• Don’t run a program if you don’t know where it has come from and you have not chosen to install it yourself
  • Do not provide your username and password, especially if you have any concern over the legitimacy of an email

Further advice can be found on the Information Security website section.

Getting help
UoD IT staff are available 09:00-22:00 Mon-Fri and 10:00-22:00 Sat-Sun. Please log a call for assistance via Help4U if you have any concerns.

Phishing emails | please be vigilant

We have tested and deployed proactive measures to protect student and staff desktops against cyber attacks. The most recent attacks on campus have been through phishing.

What is phishing? 

Phishing is a social engineering technique used by cyber-criminals to steal personal information. It can be used for the purposes of identity theft, fraud or any other malicious attack. Within the University, the purpose of phishing is to obtain your credentials.

The most common phishing attack method is by emails. These authentic-looking messages, usually called phishing scams, are designed to exploit information from the recipients; either by asking them to reply to an email message or by clicking on a link/attachment within the email.

Cyber-criminals often mask the emails to look like they are coming from legitimate businesses or government organisations. Within the University, recent examples are Microsoft and our unverified sender alert.

Educate yourself
These emails cannot corrupt your device on its own, you have to interact with it. Think:

  • When you receive an email to your University account, consider if you were expecting correspondence on that topic, from that recipient. If you weren’t, and the message is calling for you to act either by sending information, clicking on an active link, or downloading an attachment, first ask the IT Service Desk to confirm its legitimacy.
  • Never tick/check enable macros on attachments, unless you explicitly need to and trust the sender.
  • Don’t run a program if you don’t know where it has come from and you have not chosen to install it yourself.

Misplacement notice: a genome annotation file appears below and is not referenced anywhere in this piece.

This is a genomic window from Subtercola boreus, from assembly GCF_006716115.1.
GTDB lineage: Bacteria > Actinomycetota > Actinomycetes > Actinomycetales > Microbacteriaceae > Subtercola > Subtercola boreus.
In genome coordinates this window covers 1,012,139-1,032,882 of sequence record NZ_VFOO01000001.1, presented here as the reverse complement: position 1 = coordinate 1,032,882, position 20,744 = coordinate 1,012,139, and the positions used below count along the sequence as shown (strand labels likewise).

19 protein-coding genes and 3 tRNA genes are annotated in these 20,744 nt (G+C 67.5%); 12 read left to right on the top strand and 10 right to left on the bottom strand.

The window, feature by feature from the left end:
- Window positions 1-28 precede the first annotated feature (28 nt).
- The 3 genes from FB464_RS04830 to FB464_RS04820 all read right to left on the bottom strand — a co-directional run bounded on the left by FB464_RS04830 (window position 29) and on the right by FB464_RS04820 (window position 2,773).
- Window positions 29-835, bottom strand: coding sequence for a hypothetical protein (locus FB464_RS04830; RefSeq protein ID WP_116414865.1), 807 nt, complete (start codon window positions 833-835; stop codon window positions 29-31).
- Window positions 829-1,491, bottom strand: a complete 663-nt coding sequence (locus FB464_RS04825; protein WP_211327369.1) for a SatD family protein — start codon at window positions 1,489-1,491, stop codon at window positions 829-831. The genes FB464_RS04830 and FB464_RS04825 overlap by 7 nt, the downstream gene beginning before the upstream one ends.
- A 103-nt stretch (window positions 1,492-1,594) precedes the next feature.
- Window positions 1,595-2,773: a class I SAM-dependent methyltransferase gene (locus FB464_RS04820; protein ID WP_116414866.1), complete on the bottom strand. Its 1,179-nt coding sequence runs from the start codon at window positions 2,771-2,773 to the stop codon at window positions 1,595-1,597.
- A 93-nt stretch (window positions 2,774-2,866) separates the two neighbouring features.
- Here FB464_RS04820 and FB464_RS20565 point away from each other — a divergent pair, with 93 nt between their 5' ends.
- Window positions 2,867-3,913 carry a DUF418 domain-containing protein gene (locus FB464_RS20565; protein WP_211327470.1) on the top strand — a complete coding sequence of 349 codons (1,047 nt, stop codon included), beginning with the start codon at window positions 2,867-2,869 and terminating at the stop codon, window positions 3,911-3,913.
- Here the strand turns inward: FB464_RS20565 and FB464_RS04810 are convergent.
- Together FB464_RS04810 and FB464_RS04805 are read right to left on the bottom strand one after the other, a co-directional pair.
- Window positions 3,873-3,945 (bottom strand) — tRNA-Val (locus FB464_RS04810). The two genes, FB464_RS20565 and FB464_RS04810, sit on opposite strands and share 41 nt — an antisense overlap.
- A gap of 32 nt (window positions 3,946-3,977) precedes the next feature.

• Finally, always report suspicious emails as ‘Phishing’ using the instructions in the video below.

Further advice can be found on the Information Security website section.

Getting help
UoD IT staff are available 09:00-22:00 Mon-Fri and 10:00-22:00 Sat-Sun. Please log a call for assistance via Help4U if you have any concerns.

Phishing Alert – Warning Phishing email – please be vigilant

Please be aware a phishing email that has come to light.

Subject: Subject: Office 365 account cancellation confirmation

Above: example of reported phishing email

The phishing email is designed to try and obtain your credentials. If you have clicked on the link in the email and entered your username and password, please change your passwords immediately.

Further advise is available: https://www.dundee.ac.uk/it/services/email/security/

We have reported this to Microsoft to prevent further distribution

Spam Alert – Warning IMPORTANT REMINDER: Storage capacity – Spam

We are receiving notifications that several users have received the following Spam message:

Dear Client,

Your storage space for Office account: JBlog@dundee.ac.uk is almost full.

92% Used

To get additional storage space Click Here.

© 2017
Terms of use Privacy & Cookies

Please do not click – this message is Spam

Further advise is available: https://www.dundee.ac.uk/it/services/email/security/

We have reported this to Microsoft to prevent further distibution

 

Retiring Microsoft 2011 for managed macs

As of the Tue 10 Oct, Microsoft will no longer offer support for Office 2011 on Mac (e.g. Word, Excel, Powerpoint, Outlook etc). If you are using this version on your managed PC, please uninstall it and upgrade to 2016 so you continue to receive security updates.

How do I upgrade to 2016?

  1. Go to the Self Service window on your Mac desktop.
  2. Click the Common/Optional category
  3. Click Install next to Microsoft Office 2016

If you are unable to install this, it may mean that your PC is over 9 years old and cannot run the new update. If this is the case, we would recommend that your device be replaced and that you contact your manager or department head to discuss this.

Uninstalling Microsoft 2011

It is important that you remove the older software, as it is considered vulnerable.

  1. Go to the Self Service window on your Mac desktop
  2. Click the Maintenance category
  3. Uninstall Microsoft 2011

If you would like further support when upgrading, please contact Help4U.

 

Training on how to best use the software

Various OPD courses are available or you can visit Lynda.com.

Fake Invoice Emails

There are fake emails landing in the inboxes of some University Users today.  The original email looks like the following:

From: xxxxxx <sales@dundee.ac.uk>
Sent: Tuesday, September 26, 2017 10:03:58 AM
To: xxxxxx(Staff)
Subject: INVOICE

Dear Sir,

PLEAS FIND ATTACHED YOUR INVOICE AS REQUESTED.

Thank you and Kind regard’s

xxxxxxx
For Techno-Packaging.

P Please consider the environment – only print this e-mail if absolutely necessary

 

If you receive one of these emails, please do not reply to it or click any links in the body of the email – instead, please report the issue to help4u@dundee.ac.uk